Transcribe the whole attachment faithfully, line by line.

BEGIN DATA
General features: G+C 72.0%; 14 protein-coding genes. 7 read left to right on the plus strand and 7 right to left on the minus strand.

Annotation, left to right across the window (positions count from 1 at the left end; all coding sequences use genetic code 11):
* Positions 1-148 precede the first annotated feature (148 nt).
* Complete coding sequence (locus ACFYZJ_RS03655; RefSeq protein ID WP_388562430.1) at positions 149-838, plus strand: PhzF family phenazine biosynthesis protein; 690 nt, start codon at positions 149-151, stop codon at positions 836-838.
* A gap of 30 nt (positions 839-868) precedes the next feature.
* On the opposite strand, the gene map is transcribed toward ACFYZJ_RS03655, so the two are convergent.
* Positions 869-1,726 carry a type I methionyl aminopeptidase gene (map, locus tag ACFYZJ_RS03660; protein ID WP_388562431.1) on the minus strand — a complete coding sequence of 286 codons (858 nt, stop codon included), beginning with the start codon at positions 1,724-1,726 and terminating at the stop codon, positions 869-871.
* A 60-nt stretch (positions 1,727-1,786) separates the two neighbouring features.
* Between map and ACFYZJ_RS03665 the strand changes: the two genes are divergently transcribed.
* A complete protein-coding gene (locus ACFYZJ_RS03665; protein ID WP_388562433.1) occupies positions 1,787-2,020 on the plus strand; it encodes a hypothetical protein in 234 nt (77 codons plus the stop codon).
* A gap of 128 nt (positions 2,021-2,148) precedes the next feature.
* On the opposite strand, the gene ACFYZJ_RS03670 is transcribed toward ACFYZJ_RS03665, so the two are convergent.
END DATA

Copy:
General features: G+C 72.0%; 14 protein-coding genes. 7 read left to right on the plus strand and 7 right to left on the minus strand.

Annotation, left to right across the window (positions count from 1 at the left end; all coding sequences use genetic code 11):
* Positions 1-148 precede the first annotated feature (148 nt).
* Complete coding sequence (locus ACFYZJ_RS03655; RefSeq protein ID WP_388562430.1) at positions 149-838, plus strand: PhzF family phenazine biosynthesis protein; 690 nt, start codon at positions 149-151, stop codon at positions 836-838.
* A gap of 30 nt (positions 839-868) precedes the next feature.
* On the opposite strand, the gene map is transcribed toward ACFYZJ_RS03655, so the two are convergent.
* Positions 869-1,726 carry a type I methionyl aminopeptidase gene (map, locus tag ACFYZJ_RS03660; protein ID WP_388562431.1) on the minus strand — a complete coding sequence of 286 codons (858 nt, stop codon included), beginning with the start codon at positions 1,724-1,726 and terminating at the stop codon, positions 869-871.
* A 60-nt stretch (positions 1,727-1,786) separates the two neighbouring features.
* Between map and ACFYZJ_RS03665 the strand changes: the two genes are divergently transcribed.
* A complete protein-coding gene (locus ACFYZJ_RS03665; protein ID WP_388562433.1) occupies positions 1,787-2,020 on the plus strand; it encodes a hypothetical protein in 234 nt (77 codons plus the stop codon).
* A gap of 128 nt (positions 2,021-2,148) precedes the next feature.
* On the opposite strand, the gene ACFYZJ_RS03670 is transcribed toward ACFYZJ_RS03665, so the two are convergent.